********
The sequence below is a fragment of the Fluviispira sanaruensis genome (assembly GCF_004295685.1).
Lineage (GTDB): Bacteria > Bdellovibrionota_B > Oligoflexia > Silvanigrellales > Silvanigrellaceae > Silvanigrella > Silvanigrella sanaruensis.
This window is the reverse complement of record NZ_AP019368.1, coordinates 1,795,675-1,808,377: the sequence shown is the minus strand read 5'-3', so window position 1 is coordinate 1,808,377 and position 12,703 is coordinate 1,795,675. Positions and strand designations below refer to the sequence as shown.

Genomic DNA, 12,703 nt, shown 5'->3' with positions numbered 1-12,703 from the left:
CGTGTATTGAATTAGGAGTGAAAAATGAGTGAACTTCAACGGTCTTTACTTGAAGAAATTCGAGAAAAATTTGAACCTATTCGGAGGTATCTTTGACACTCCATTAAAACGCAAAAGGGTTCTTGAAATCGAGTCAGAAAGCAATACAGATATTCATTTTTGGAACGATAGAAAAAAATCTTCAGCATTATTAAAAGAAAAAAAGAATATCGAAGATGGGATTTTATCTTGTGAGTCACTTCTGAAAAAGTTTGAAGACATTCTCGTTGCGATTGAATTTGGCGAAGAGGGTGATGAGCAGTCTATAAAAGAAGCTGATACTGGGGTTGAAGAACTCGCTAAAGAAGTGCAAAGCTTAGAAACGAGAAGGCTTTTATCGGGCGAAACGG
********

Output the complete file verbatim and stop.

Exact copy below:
The sequence below is a fragment of the Fluviispira sanaruensis genome (assembly GCF_004295685.1).
Lineage (GTDB): Bacteria > Bdellovibrionota_B > Oligoflexia > Silvanigrellales > Silvanigrellaceae > Silvanigrella > Silvanigrella sanaruensis.
This window is the reverse complement of record NZ_AP019368.1, coordinates 1,795,675-1,808,377: the sequence shown is the minus strand read 5'-3', so window position 1 is coordinate 1,808,377 and position 12,703 is coordinate 1,795,675. Positions and strand designations below refer to the sequence as shown.

Genomic DNA, 12,703 nt, shown 5'->3' with positions numbered 1-12,703 from the left:
CGTGTATTGAATTAGGAGTGAAAAATGAGTGAACTTCAACGGTCTTTACTTGAAGAAATTCGAGAAAAATTTGAACCTATTCGGAGGTATCTTTGACACTCCATTAAAACGCAAAAGGGTTCTTGAAATCGAGTCAGAAAGCAATACAGATATTCATTTTTGGAACGATAGAAAAAAATCTTCAGCATTATTAAAAGAAAAAAAGAATATCGAAGATGGGATTTTATCTTGTGAGTCACTTCTGAAAAAGTTTGAAGACATTCTCGTTGCGATTGAATTTGGCGAAGAGGGTGATGAGCAGTCTATAAAAGAAGCTGATACTGGGGTTGAAGAACTCGCTAAAGAAGTGCAAAGCTTAGAAACGAGAAGGCTTTTATCGGGCGAAACGG